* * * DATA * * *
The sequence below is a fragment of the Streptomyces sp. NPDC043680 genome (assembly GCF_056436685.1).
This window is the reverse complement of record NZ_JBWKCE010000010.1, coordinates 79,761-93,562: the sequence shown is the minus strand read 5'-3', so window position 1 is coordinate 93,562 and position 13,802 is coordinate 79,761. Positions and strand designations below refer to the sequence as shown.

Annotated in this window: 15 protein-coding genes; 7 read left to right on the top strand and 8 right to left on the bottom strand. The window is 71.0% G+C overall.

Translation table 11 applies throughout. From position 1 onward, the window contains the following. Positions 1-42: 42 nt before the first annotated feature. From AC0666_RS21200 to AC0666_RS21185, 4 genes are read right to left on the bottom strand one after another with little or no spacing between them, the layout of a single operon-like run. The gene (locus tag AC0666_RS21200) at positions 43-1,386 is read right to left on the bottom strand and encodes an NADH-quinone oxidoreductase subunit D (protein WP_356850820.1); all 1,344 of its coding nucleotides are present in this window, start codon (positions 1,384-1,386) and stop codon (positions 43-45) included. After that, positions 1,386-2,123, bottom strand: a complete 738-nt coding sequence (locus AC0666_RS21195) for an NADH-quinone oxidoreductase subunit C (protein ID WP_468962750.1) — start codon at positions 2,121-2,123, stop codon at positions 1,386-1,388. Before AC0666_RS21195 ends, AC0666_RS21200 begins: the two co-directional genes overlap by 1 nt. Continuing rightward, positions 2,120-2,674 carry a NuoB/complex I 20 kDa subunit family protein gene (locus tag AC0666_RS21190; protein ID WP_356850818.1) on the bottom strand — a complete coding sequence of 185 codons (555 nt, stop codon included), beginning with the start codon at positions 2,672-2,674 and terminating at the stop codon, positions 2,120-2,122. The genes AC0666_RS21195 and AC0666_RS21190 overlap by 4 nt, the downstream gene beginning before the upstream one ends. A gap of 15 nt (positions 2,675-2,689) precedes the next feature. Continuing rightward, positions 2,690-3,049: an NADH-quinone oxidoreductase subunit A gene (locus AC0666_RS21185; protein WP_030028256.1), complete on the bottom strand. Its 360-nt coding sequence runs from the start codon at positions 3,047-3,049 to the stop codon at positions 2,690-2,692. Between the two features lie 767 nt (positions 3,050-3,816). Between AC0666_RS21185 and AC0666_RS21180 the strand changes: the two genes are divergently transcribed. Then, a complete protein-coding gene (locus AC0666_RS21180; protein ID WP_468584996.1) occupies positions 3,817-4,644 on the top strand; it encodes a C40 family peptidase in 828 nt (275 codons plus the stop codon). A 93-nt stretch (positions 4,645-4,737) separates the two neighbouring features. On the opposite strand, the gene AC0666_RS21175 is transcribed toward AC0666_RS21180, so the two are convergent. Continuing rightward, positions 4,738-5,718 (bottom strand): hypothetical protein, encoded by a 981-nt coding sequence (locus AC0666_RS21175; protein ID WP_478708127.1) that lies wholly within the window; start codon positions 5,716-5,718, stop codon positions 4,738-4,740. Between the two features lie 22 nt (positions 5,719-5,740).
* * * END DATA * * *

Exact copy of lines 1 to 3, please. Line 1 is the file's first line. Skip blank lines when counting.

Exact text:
The sequence below is a fragment of the Streptomyces sp. NPDC043680 genome (assembly GCF_056436685.1).
This window is the reverse complement of record NZ_JBWKCE010000010.1, coordinates 79,761-93,562: the sequence shown is the minus strand read 5'-3', so window position 1 is coordinate 93,562 and position 13,802 is coordinate 79,761. Positions and strand designations below refer to the sequence as shown.

Annotated in this window: 15 protein-coding genes; 7 read left to right on the top strand and 8 right to left on the bottom strand. The window is 71.0% G+C overall.